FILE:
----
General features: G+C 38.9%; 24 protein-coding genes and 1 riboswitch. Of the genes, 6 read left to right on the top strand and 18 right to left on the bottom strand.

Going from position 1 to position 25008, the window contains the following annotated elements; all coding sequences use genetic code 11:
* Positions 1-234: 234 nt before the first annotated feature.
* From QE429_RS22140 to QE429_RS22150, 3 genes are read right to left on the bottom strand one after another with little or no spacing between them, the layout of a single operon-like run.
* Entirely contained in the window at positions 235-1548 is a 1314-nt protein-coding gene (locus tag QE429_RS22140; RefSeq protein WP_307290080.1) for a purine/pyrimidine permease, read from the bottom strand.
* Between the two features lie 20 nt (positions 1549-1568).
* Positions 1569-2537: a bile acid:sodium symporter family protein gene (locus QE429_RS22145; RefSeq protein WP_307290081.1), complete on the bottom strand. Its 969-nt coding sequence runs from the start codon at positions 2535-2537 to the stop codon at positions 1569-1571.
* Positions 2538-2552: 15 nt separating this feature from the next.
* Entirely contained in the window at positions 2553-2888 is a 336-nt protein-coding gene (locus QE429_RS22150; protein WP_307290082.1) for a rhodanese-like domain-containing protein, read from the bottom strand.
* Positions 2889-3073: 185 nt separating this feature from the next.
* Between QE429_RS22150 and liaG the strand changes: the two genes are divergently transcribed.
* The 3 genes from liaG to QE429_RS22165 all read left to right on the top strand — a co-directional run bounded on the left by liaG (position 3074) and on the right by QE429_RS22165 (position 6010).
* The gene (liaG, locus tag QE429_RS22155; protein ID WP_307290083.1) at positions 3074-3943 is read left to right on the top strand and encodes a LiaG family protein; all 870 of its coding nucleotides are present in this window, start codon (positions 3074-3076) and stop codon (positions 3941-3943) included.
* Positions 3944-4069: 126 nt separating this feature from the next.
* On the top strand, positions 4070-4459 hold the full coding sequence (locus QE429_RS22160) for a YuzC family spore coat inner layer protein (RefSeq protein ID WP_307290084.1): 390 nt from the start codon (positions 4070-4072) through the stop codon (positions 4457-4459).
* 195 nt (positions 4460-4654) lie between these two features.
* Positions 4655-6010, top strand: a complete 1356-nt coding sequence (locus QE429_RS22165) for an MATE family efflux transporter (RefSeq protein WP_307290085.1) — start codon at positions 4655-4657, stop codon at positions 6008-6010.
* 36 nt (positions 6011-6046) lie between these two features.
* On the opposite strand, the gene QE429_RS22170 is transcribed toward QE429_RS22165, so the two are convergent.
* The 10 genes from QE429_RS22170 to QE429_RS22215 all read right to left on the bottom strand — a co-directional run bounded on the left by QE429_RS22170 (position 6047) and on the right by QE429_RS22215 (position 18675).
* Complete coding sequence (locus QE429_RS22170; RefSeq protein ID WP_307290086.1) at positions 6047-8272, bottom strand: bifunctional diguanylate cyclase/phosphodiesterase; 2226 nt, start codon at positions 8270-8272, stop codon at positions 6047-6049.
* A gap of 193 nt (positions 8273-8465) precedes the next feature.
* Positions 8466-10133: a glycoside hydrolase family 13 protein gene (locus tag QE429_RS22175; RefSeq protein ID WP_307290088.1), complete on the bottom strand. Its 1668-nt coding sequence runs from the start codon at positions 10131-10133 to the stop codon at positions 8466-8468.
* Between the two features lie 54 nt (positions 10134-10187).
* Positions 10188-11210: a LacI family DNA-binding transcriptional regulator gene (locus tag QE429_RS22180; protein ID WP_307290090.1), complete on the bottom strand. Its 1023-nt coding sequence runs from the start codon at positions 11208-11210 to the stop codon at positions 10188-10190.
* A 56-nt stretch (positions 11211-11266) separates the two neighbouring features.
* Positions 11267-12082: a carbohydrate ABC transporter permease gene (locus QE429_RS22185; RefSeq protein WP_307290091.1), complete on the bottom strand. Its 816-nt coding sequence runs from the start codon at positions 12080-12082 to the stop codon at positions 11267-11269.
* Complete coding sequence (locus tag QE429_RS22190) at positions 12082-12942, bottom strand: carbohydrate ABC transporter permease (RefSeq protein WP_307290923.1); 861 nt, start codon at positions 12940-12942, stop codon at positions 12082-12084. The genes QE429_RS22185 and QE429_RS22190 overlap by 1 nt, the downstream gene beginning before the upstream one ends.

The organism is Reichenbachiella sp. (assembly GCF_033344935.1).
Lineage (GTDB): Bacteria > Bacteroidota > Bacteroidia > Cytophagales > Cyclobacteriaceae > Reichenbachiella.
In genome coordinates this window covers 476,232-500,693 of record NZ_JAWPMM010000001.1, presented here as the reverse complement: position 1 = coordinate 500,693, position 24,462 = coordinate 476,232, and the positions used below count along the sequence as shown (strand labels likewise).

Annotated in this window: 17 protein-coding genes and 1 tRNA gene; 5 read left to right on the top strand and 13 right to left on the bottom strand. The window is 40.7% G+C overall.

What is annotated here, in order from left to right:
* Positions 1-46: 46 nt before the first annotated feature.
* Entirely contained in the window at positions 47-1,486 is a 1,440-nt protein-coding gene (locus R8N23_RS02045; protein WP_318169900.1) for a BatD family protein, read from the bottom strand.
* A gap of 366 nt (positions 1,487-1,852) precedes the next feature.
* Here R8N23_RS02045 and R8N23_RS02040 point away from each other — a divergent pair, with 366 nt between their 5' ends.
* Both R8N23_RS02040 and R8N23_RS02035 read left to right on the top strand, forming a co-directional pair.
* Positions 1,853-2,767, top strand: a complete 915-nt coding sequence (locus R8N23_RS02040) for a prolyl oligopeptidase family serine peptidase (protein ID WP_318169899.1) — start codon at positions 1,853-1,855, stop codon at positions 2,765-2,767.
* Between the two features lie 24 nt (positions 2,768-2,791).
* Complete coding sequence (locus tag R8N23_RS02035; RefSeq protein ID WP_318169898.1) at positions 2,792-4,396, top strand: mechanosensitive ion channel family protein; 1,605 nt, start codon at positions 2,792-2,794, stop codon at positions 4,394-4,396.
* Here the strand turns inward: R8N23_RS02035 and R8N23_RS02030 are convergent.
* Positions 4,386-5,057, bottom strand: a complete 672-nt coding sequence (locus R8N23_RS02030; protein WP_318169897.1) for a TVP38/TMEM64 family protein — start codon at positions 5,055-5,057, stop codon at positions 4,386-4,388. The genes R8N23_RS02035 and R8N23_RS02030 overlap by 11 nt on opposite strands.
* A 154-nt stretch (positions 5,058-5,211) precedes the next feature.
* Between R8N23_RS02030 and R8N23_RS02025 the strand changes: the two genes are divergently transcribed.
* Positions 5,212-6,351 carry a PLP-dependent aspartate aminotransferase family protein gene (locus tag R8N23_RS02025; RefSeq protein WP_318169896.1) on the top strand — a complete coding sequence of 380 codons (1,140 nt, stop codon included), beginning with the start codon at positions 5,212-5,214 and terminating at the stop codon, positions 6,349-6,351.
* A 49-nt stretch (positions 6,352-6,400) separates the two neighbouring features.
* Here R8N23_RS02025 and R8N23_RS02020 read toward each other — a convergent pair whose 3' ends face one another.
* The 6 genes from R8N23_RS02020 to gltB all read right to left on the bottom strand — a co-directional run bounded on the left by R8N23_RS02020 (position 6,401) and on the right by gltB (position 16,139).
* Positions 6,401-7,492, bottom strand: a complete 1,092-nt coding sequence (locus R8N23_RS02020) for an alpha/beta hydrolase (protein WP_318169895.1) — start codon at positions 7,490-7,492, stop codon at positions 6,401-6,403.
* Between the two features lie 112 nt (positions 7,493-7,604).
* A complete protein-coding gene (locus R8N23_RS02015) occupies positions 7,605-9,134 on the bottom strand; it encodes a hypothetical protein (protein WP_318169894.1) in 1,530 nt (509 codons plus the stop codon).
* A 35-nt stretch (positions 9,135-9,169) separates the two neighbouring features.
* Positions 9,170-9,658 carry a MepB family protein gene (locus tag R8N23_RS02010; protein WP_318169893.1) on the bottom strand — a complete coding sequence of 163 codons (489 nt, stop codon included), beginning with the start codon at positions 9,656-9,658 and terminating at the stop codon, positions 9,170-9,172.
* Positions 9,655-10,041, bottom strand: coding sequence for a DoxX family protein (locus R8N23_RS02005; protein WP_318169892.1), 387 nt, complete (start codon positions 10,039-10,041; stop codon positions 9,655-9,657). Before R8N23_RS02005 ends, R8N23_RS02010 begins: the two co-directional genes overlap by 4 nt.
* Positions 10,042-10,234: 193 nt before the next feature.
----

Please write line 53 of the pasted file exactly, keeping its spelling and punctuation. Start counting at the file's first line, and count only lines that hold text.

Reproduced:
* A 35-nt stretch (positions 9,135-9,169) separates the two neighbouring features.